Thailand's military junta, while tough on critics, has vowed to restore sagging confidence in the country, reassuring investors and appeasing the powerful rural lobby by paying farmers the money they are owed from the previous government's failed rice purchase scheme.
Saying the army had learnt from the past, junta supremo Prayuth Chan-ocha, speaking in a televised address to the nation yesterday, warned that daily protests against last Thursday's coup would be dealt with firmly.
He also appealed for support and cooperation in running a country that has been brought to the brink of recession by more than six months of political turmoil, amid scepticism that military rule is a solution.
Taking care to project competence and a sense of direction, General Prayuth said that while government ministries will now report to the military, they will not be dealing with only soldiers, but also appointed specialised advisers and consultants.
Yesterday, the military administration started paying rice farmers, the money coming from the 40 billion baht (S$1.5 billion) in reserves from the bank funding the scheme. It will also borrow 50 billion baht to make up the shortfall.
Calling the move an astute one politically, analysts say it will ease the anger of some 800,000 rice farmers who are owed a total of 90 billion baht.
On the tax front, the administration will extend corporate, income and valued-added tax rate cuts due to expire this year, and proceed with unspecified projects under a US$61 billion (S$76.4 billion) infrastructure plan, said Mr Somchai Sajjapong, head of the Finance Ministry's fiscal policy office, after a meeting with Air Chief Marshal Prajin Juntong, who is in charge of the economy.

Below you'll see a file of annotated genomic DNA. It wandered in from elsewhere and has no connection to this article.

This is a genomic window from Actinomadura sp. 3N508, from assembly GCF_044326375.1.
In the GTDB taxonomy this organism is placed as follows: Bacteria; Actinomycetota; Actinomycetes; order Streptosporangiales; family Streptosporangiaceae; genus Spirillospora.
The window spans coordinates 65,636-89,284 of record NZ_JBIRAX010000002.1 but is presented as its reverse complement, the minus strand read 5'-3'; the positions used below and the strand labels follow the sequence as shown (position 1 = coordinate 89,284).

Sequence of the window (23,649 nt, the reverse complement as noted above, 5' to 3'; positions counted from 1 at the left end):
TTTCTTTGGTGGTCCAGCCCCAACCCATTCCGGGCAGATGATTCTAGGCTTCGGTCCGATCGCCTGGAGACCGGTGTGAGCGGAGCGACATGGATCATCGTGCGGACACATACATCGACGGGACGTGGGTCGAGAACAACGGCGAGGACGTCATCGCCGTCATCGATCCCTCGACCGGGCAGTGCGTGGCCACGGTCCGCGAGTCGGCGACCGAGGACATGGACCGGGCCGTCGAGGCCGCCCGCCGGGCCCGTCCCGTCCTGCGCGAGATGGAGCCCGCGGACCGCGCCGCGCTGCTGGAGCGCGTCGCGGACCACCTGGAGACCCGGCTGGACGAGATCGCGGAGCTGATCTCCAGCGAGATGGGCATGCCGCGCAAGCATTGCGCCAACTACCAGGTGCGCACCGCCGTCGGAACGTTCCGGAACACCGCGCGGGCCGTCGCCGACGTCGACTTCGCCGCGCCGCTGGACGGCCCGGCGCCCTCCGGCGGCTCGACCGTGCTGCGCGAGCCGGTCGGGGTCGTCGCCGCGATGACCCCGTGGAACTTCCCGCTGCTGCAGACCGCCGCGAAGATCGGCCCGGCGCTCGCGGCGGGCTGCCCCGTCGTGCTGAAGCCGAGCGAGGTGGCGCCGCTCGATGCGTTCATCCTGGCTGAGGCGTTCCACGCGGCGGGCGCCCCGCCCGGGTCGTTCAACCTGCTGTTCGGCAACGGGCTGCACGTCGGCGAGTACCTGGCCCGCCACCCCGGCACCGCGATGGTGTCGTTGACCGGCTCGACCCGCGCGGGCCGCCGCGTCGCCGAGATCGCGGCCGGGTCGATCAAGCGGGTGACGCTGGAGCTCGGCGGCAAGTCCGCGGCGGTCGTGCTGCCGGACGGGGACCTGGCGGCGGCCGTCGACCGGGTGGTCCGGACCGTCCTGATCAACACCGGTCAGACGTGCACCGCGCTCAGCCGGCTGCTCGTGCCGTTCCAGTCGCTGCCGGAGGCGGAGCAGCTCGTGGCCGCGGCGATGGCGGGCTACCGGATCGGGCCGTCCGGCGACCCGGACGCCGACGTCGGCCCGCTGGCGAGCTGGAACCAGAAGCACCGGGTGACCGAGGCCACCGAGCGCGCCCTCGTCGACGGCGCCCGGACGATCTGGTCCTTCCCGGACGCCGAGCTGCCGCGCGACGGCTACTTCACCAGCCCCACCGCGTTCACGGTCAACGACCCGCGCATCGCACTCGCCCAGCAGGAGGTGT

Some projects under a 350 billion baht water management scheme will also be implemented, he added, expressing confidence that the economy would grow more than 2 per cent this year.
Still, it remains an uphill task to restore confidence in the economy against a backdrop of political volatility and scepticism that the army can run a civilian administration.
"The economy faces tough challenges in the short term, due to the reduction of tourist revenues, the prolonged pause of international business transactions, and dampened domestic consumer confidence," warned Professor Pavida Pananond of Thammasat Business School.
"The longer-term outlook for the Thai economy looks equally, if not more, daunting. The coup did not end or solve the ongoing conflict. On the contrary, the potential backlash will likely lead to more instability and unpredictable outcomes - not an environment in which business can prosper," Prof Pavida said.
A Democrat Party politician bitterly opposed to former premier Thaksin Shinawatra, whose network is now the target of a widening purge, said: "It is clear that everything is still unsettled."
Defending Gen Prayuth's refusal to commit to a timeframe for new elections, he added: "If he gives a timeframe, the countdown begins, people's expectations rise. That was one of the lessons learnt from the 2006 coup."
While noting that the King's endorsement legitimised Gen Prayuth's rule, Professor Pavin Chachavalpongpun of Kyoto Universityalso underlined the potential for more turmoil, evidenced by continued pro-democracy protests in downtown Bangkok.
"If the military continues with repression, the regime may not last," he warned.
This article was first published on May 27, 2014.
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